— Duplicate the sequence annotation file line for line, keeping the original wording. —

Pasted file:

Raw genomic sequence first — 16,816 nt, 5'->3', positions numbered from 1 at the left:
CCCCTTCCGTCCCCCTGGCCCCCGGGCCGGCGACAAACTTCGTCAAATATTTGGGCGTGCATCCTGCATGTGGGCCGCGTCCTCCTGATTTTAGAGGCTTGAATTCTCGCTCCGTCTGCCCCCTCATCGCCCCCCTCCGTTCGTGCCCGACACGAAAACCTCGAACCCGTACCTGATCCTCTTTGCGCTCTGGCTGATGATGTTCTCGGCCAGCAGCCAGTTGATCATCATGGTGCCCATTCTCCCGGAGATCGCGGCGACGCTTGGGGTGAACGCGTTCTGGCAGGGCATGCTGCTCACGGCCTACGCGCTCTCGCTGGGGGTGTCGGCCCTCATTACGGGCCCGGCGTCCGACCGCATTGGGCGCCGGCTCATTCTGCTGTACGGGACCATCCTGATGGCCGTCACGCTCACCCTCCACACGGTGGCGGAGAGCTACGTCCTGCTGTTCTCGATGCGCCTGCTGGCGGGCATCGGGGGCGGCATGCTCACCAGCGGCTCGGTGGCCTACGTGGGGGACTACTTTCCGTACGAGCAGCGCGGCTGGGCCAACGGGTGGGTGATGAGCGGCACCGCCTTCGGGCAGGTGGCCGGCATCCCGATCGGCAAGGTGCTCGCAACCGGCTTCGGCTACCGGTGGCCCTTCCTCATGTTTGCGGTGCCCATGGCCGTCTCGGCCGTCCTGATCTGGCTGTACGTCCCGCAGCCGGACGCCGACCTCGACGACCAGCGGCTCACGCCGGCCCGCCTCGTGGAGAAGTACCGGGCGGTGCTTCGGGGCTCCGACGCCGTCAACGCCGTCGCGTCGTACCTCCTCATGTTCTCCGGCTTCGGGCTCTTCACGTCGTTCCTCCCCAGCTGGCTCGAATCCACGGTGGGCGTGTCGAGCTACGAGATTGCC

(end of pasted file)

Raw genomic sequence first — 16,816 nt, 5'->3', positions numbered from 1 at the left:
CCCCTTCCGTCCCCCTGGCCCCCGGGCCGGCGACAAACTTCGTCAAATATTTGGGCGTGCATCCTGCATGTGGGCCGCGTCCTCCTGATTTTAGAGGCTTGAATTCTCGCTCCGTCTGCCCCCTCATCGCCCCCCTCCGTTCGTGCCCGACACGAAAACCTCGAACCCGTACCTGATCCTCTTTGCGCTCTGGCTGATGATGTTCTCGGCCAGCAGCCAGTTGATCATCATGGTGCCCATTCTCCCGGAGATCGCGGCGACGCTTGGGGTGAACGCGTTCTGGCAGGGCATGCTGCTCACGGCCTACGCGCTCTCGCTGGGGGTGTCGGCCCTCATTACGGGCCCGGCGTCCGACCGCATTGGGCGCCGGCTCATTCTGCTGTACGGGACCATCCTGATGGCCGTCACGCTCACCCTCCACACGGTGGCGGAGAGCTACGTCCTGCTGTTCTCGATGCGCCTGCTGGCGGGCATCGGGGGCGGCATGCTCACCAGCGGCTCGGTGGCCTACGTGGGGGACTACTTTCCGTACGAGCAGCGCGGCTGGGCCAACGGGTGGGTGATGAGCGGCACCGCCTTCGGGCAGGTGGCCGGCATCCCGATCGGCAAGGTGCTCGCAACCGGCTTCGGCTACCGGTGGCCCTTCCTCATGTTTGCGGTGCCCATGGCCGTCTCGGCCGTCCTGATCTGGCTGTACGTCCCGCAGCCGGACGCCGACCTCGACGACCAGCGGCTCACGCCGGCCCGCCTCGTGGAGAAGTACCGGGCGGTGCTTCGGGGCTCCGACGCCGTCAACGCCGTCGCGTCGTACCTCCTCATGTTCTCCGGCTTCGGGCTCTTCACGTCGTTCCTCCCCAGCTGGCTCGAATCCACGGTGGGCGTGTCGAGCTACGAGATTGCC